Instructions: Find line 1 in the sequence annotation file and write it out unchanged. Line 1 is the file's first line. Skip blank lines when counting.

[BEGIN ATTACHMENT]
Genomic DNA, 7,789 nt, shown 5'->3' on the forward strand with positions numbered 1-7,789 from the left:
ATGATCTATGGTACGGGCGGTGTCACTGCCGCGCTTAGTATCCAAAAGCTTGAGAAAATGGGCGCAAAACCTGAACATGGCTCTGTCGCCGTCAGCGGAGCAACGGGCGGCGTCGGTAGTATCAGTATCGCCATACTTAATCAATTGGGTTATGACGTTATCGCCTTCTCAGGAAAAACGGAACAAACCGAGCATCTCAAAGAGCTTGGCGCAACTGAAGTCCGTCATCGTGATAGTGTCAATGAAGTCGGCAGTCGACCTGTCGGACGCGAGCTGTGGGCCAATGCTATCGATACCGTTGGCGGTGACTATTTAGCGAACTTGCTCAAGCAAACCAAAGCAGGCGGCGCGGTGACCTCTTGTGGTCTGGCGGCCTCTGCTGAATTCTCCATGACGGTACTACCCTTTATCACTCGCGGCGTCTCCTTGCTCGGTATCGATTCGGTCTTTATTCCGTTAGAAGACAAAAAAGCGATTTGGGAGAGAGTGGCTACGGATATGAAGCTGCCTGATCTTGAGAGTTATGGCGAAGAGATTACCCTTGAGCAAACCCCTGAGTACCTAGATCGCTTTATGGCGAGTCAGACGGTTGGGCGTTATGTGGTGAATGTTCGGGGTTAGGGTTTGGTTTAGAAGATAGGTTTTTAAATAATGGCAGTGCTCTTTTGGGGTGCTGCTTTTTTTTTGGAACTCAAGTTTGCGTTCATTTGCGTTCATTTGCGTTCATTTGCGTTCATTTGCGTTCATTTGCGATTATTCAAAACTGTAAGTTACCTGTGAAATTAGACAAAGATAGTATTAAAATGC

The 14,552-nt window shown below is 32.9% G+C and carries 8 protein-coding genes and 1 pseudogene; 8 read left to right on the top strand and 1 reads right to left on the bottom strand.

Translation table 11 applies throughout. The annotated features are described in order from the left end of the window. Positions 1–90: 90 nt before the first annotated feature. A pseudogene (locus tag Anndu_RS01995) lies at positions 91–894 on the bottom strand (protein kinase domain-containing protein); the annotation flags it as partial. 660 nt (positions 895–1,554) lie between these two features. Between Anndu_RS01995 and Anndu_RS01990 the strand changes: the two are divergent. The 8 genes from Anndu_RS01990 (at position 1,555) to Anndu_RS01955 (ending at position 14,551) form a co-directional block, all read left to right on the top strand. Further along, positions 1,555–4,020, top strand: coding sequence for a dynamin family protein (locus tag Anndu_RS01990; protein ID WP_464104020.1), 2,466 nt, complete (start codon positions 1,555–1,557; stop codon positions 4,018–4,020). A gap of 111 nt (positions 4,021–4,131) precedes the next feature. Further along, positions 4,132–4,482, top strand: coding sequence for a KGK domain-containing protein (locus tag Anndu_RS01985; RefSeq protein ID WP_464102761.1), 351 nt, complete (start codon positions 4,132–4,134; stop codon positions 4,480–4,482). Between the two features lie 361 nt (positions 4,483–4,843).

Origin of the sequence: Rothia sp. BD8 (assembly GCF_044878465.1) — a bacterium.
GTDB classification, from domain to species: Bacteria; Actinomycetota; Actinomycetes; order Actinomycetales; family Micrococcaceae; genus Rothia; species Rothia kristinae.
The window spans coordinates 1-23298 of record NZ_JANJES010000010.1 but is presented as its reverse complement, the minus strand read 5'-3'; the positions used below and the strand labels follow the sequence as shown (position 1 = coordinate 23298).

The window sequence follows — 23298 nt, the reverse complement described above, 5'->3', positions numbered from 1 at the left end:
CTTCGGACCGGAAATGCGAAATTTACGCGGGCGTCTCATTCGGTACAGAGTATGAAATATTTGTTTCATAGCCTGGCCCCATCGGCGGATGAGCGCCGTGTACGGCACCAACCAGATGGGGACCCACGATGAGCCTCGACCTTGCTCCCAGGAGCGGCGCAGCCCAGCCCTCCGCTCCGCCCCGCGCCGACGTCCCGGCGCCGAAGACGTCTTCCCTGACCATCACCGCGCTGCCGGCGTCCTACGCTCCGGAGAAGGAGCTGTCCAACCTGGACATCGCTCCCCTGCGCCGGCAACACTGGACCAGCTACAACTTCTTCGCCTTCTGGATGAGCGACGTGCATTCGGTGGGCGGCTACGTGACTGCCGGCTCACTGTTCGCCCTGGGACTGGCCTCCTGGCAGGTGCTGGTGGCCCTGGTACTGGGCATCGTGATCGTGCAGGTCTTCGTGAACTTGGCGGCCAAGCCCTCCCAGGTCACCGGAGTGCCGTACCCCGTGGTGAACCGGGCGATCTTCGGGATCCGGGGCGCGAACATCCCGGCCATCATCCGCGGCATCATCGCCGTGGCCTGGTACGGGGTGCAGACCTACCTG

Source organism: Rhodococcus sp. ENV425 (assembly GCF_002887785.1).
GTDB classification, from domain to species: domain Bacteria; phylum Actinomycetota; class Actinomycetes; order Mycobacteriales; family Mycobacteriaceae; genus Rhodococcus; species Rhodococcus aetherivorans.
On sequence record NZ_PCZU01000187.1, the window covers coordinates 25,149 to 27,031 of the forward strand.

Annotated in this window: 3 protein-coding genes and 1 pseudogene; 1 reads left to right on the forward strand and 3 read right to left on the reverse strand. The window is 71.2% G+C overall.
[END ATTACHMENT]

Genomic DNA, 7,789 nt, shown 5'->3' on the forward strand with positions numbered 1-7,789 from the left: